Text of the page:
get created. According to a recent report (Bennett, 2012), consumers share more than 600,000
pieces of content and create over 25,000 social media posts every sixty seconds. In such an oversaturated environment, text and image elements must compete to get noticed at all. This is

significant because in order for message elements to have an impact on consumers, they must
first be noticed.
Secondly, the growing influence of consumer-generated electronic word-of-mouth (e-WOM) has
become a critical component of marketing with user-generated reviews perceived as more
credible and less biased than company-generated. New customer acquisition, increased sales and
product-use decisions have all been directly linked to WOM communication. Negative word-ofmouth (NWOM) introduces the possibility of product reviews being harmful as opposed to
promotional. It could be leveraged as a valuable tool to bring attention to important issues where
difference-making is needed.

Making it work: 5 steps to social media success


The article talks about creating a social media plan in this competitive industry to effectively
reach out to the audience. It has summarized five steps to create an effective strategy:
1. Know your audience: It is important to study your current and potential audiences and
how they use social media. It would be better to research their social media using habits
to better reach out to them.
2. Identify your goals: It is also important to identify your goal of marketing plan. Changing
the tone of the marketing plan may confuse audience and may lead to decrease in
followership.
3. Develop a social voice: Have conversations and Engage with audiences interested in the
brand to grow your following.
4. Measure your performance: Use monitoring tools to measure success of marketing
campaigns, increase in following, no of likes, increase in downloads or higher traffic.
5. Evaluate content: Try different approaches from time to time and evaluate the type of
content that generates highest interest.

Social Media in Advertising Campaigns Examining the Effects on Perceived Persuasive


Intent, Campaign and Brand Responses
Because of increasing popularity of advertising on social media, and social network sites (SNSs),
the aim of this study is to give insight into the effectiveness of SNS advertising. The
experimental study compares consumer responses to advertising on SNSs and television (TV).
This study not only examines the relative persuasive impact of SNS campaigns, as compared to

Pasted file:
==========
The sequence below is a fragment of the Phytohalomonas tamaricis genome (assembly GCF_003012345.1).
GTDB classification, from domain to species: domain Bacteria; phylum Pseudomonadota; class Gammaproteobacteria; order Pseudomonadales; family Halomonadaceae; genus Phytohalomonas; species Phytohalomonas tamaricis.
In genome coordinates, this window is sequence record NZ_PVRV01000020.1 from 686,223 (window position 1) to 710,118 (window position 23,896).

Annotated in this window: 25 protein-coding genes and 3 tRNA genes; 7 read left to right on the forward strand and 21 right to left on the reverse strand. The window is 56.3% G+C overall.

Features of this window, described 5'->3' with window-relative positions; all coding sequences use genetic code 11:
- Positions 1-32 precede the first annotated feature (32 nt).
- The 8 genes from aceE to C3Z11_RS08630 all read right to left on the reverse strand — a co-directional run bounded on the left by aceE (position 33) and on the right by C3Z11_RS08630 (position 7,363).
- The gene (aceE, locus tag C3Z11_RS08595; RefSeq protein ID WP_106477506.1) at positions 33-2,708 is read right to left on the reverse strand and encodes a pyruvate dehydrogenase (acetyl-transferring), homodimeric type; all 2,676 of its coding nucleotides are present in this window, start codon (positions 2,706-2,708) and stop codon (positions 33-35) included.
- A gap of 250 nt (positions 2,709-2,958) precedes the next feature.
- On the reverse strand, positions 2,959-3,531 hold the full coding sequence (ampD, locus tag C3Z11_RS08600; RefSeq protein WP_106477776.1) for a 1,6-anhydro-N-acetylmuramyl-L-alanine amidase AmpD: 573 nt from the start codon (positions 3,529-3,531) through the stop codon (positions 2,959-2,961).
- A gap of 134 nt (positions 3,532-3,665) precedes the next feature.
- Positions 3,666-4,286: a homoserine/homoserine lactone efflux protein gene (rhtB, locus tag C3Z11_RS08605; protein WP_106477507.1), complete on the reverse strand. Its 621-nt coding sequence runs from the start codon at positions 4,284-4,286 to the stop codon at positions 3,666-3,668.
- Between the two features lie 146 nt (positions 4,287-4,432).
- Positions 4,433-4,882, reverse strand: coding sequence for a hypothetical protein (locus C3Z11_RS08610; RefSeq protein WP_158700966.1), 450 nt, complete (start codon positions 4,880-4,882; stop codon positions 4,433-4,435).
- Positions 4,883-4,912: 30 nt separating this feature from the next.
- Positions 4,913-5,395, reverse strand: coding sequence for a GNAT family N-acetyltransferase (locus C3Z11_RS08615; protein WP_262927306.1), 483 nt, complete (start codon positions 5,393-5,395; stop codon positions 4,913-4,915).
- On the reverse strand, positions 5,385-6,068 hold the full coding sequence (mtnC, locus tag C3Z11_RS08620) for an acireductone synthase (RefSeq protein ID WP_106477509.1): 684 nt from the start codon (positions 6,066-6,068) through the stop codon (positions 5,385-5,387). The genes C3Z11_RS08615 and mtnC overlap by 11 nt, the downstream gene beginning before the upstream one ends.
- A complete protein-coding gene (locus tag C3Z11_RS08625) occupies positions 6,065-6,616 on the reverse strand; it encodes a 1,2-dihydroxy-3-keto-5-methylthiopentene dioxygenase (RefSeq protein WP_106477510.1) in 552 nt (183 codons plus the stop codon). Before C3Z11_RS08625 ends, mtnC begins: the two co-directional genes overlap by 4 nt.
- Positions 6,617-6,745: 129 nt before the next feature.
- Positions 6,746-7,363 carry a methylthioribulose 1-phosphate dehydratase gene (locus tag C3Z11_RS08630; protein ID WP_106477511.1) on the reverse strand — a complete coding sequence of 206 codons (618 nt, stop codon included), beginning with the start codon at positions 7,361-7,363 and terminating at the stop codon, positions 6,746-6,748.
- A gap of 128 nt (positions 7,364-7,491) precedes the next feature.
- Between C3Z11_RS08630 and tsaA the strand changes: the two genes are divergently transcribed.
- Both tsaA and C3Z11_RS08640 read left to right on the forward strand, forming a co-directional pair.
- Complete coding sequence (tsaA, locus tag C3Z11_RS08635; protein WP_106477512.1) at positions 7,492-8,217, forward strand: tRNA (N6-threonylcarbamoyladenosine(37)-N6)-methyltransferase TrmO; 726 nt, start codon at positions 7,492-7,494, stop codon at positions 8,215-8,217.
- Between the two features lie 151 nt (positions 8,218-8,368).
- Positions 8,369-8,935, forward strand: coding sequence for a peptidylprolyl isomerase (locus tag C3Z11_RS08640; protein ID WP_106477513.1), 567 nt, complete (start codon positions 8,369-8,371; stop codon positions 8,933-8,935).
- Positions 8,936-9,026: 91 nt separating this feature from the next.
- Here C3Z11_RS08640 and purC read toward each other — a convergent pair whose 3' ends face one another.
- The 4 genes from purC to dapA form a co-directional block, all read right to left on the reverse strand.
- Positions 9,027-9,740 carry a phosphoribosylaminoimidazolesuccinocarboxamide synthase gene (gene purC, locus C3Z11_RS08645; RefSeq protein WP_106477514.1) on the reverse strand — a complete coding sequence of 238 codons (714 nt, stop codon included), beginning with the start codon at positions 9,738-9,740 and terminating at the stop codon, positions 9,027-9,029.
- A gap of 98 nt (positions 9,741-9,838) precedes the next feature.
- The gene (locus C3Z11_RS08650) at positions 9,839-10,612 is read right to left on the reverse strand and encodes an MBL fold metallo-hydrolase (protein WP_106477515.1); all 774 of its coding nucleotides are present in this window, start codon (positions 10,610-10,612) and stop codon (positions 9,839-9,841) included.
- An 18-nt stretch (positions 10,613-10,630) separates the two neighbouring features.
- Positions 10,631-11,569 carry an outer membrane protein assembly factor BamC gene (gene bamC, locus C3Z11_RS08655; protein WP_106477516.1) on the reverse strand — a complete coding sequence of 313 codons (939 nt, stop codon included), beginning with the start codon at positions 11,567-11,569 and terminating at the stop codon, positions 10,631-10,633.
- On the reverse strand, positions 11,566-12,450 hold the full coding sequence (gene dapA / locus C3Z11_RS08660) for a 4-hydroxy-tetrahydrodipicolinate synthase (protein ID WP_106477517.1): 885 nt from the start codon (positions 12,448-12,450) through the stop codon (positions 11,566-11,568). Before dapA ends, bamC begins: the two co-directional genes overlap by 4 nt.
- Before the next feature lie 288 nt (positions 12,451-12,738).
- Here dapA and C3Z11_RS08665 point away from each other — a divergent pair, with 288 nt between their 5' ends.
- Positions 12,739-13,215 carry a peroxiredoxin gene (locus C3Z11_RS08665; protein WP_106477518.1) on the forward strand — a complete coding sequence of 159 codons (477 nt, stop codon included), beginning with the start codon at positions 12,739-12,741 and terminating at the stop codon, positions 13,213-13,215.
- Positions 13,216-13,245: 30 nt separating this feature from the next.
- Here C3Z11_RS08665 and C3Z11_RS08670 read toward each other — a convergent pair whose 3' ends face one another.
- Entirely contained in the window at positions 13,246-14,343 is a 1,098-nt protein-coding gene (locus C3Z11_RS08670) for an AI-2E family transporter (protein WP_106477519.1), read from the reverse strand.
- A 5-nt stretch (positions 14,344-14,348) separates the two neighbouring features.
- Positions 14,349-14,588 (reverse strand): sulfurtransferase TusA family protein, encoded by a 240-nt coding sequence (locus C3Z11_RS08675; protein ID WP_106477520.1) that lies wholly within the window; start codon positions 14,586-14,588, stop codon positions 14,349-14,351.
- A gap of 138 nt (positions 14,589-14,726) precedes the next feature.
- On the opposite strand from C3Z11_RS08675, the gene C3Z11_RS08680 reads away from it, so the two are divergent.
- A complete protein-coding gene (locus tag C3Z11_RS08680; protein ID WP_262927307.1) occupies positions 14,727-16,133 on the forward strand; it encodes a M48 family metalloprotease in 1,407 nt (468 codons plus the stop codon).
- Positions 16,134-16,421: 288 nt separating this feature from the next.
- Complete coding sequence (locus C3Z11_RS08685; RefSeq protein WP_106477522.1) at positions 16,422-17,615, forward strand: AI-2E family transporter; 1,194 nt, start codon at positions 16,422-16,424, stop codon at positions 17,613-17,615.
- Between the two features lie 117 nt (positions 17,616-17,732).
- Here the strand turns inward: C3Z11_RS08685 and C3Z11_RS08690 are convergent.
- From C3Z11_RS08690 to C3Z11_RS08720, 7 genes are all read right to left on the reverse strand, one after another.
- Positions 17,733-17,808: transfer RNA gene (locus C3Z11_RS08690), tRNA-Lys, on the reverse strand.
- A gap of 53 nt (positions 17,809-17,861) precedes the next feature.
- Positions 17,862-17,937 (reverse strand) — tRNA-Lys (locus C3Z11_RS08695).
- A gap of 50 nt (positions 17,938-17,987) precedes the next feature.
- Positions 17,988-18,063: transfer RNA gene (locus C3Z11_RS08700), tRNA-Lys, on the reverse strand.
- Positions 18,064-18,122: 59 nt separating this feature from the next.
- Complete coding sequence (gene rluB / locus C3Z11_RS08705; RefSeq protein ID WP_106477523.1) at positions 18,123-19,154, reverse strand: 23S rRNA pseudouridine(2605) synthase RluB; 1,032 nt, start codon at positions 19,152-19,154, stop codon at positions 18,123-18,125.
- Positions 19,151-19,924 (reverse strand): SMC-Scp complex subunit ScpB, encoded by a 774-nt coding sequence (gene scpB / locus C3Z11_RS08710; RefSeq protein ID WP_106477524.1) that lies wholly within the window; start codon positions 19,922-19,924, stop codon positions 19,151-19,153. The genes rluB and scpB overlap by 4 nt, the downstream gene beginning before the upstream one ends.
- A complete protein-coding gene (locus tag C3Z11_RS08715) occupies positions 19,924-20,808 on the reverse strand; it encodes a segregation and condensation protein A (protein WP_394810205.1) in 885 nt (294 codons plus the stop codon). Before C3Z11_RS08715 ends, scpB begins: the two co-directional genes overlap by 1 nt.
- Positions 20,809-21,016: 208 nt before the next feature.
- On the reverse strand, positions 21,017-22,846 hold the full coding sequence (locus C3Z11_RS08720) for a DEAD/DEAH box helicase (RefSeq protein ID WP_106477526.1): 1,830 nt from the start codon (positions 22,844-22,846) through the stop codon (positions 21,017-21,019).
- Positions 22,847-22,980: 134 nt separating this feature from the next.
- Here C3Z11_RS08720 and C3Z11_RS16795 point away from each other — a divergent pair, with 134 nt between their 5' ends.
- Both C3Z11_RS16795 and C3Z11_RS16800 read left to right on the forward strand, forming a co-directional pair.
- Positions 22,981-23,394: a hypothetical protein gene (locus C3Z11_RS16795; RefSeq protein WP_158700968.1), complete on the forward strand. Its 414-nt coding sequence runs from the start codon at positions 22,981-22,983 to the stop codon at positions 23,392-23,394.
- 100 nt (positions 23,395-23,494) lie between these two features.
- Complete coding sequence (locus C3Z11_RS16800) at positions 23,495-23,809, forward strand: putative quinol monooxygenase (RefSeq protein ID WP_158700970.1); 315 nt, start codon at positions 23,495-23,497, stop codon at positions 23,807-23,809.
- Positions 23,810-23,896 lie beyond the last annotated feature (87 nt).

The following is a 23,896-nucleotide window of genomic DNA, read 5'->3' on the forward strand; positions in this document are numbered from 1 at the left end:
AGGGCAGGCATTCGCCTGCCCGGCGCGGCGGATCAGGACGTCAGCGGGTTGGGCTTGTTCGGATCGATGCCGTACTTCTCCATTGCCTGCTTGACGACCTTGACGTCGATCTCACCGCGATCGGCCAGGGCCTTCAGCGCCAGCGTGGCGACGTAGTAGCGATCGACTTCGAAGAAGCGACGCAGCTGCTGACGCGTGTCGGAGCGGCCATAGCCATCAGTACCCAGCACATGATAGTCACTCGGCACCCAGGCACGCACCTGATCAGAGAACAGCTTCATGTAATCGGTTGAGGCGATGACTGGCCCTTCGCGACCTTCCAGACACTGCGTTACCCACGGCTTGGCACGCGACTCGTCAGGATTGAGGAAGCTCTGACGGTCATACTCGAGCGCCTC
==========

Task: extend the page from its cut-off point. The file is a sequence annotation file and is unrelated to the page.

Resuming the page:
traditional advertising formats, but also tests the effectiveness of integrating SNSs into
traditional advertising campaigns. Four findings regarding the impact of such campaigns are
obtained from the three empirical studies. First, affective responses are more favourable
regarding TV campaigns. Second, cognitive and behavioural responses are more favourable
regarding SNS-only campaigns. Third, cross-media campaigns that combine TV and SNS
formats can be equally effective or more effective to campaigns using only TV or only social
media, but do not necessarily result in direct synergy effects. Fourth, campaigns in which SNSs
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are combined with messages in traditional media are perceived as less persuasive, and this
difference in the perceived persuasive intent subsequently influences consumers attitudes and
buying intention. Thus, the overall conclusion is that social media can play an important and
distinguishing role in advertising campaigns: on the one hand, because they lead to enhanced
buying intentions and cognitive responses; and on the other hand, because consumers are not, or
at least less, aware of the persuasive nature of campaigns on SNSs. Therefore, for advertisers,
such campaigns are an interesting supplement to traditional advertising campaigns.

Relevance and Application in the Indian Market


With the advent of multiple social media, companies have stepped up brand awareness creation
activities. Because of this, India's top brands achieved record-breaking total value growth of 33%
in 2015.

This year-on-year brand value increase is highest in 10-year history exceeding that of the Global